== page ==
How Good Is Deontay Wilder?
by Johnny Walker
This Saturday night, on the undercard of the Bernard Hopkins vs Karo Murat light heavyweight title fight in Atlantic City, rising American heavyweight giant Deontay “The Bronze Bomber” Wilder (29-0) will try to make it 30 knockouts in 30 fights as he takes on journeyman Nicolai Firtha (21-10-1).
Take a cyber-tour of boxing sites on the Web and you’ll find a wide variety of opinions about Wilder, from starry-eyed true believers who are convinced he will retake the heavyweight division for America, to total cynics who think Wilder is another Seth Mitchell, meaning an American heavyweight whose reputation is mostly built on hype, a guy who will fail spectacularly when given a real test by a viable, name heavyweight.
The former Olympian Wilder (he won the bronze medal at the 2008 Beijing, China games) who relies on a powerful right hand to dispense with the competition, is certainly a work in progress. The biggest name on his resume so far is former WBO world champion Sergei Liakhovich, who appeared to be pretty much shot before Wilder took him on, the Belarussian’s last hurrah being the heroic struggle he put up against Robert Helenius before being stopped in a bloody battle. As is his M.O., Wilder wasted little time getting rid of whatever is left of Liakhovich, stopping him in the first round.
The Liakhovich fight didn’t prove anything one way or another regarding the six-foot-seven inch tall Wilder’s future in the heavyweight division, but it did keep people interested. Unfortunately for Wilder, another stoppage win on Saturday over Firtha isn’t really going to prove anything either.
Yes, Firtha, at six-foot-six inches tall, is at the very least a big body to put in front of Wilder. And Firtha has proven durable and hung in there only to lose unanimous decisions against some recognizable names like Alexander Povetkin and Johnathon Banks. But he was also stopped in the fifth round by Anglo-Irish giant Tyson Fury and was even KO’d by the now retired Tye Fields, nobody’s idea of a world beater.
So this upcoming fight leaves Wilder, whose top-heavy physique makes many observers wonder what will happen when he finally gets hit hard by somebody (the Bronze Bomber has been dropped once already as a professional, by journeyman Harold Sconiers), in much the same position that he’s been in all along.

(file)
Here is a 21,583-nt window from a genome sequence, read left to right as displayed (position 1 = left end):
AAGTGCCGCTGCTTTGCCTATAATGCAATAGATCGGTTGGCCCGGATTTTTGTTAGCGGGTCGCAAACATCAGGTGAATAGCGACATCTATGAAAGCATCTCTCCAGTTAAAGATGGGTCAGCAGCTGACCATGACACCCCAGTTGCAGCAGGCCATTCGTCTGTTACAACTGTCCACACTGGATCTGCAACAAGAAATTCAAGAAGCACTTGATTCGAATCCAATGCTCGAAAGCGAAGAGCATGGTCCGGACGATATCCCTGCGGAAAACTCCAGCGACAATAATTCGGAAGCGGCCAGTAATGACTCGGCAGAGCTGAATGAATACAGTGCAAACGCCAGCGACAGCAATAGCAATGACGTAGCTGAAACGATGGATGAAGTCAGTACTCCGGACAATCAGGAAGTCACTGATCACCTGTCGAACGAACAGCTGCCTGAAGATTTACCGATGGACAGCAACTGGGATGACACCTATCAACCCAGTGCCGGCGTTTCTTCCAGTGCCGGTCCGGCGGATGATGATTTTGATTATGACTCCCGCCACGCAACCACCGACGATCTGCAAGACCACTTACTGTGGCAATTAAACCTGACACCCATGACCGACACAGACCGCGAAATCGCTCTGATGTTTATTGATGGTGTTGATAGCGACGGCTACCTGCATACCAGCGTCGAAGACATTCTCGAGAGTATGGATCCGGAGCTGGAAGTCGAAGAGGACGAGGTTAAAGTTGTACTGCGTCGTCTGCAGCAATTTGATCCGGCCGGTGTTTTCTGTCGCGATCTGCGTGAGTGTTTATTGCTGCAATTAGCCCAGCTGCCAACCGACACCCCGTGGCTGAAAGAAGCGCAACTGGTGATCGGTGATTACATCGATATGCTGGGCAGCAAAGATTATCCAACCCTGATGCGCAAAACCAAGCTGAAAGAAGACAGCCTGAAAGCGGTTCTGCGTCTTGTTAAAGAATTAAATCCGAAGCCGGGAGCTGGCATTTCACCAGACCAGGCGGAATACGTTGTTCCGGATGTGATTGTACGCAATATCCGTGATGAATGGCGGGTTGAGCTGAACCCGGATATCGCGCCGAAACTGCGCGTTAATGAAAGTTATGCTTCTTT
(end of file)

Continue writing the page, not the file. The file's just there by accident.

Even if he KOs Firtha quickly, many will just shrug and say Firtha was already stopped by Fury, who though he is physically massive, is not known as a huge puncher, and the aforementioned Fields. Another quick knockout win for Wilder will certainly be enough to keep his fans happy and on board, but outside of that group, the general air of cynicism will remain until the “Bronze Bomber” defeats a currently competitive name in the division like Fury himself.
As a personality, Wilder is also a work in progress. Unlike the genial and mature Seth Mitchell, Wilder can come off as silly and arrogant, especially when he indulges in the tiresome “gangsta” posturing that seems totally played out in 2013. While this kind of thing still excites some people (it seems to work for Adrien Broner), it also turns a segment of the boxing audience off, meaning even for many Americans who might otherwise get behind him, Wilder remains an acquired taste.
There are signs lately that Wilder–who at age 28 is still young, especially in the heavyweight division–has realized he needs to soften his public persona, and if that is truly the case, it will only benefit him as he attempts to move up the ladder. And one can only applaud his decisions to spar with the likes of world champion Wladimir Klitschko (who has named Wilder as a possible future opponent) and Britain’s David Haye, a recognition that he needs to sharpen his skills against top-flight heavyweight opposition.
Whether all of this will pay off in the long run for Wilder with world heavyweight titles and universal acclaim is still anyone’s guess. But expect him to make it 30 KOs in a row on Saturday night.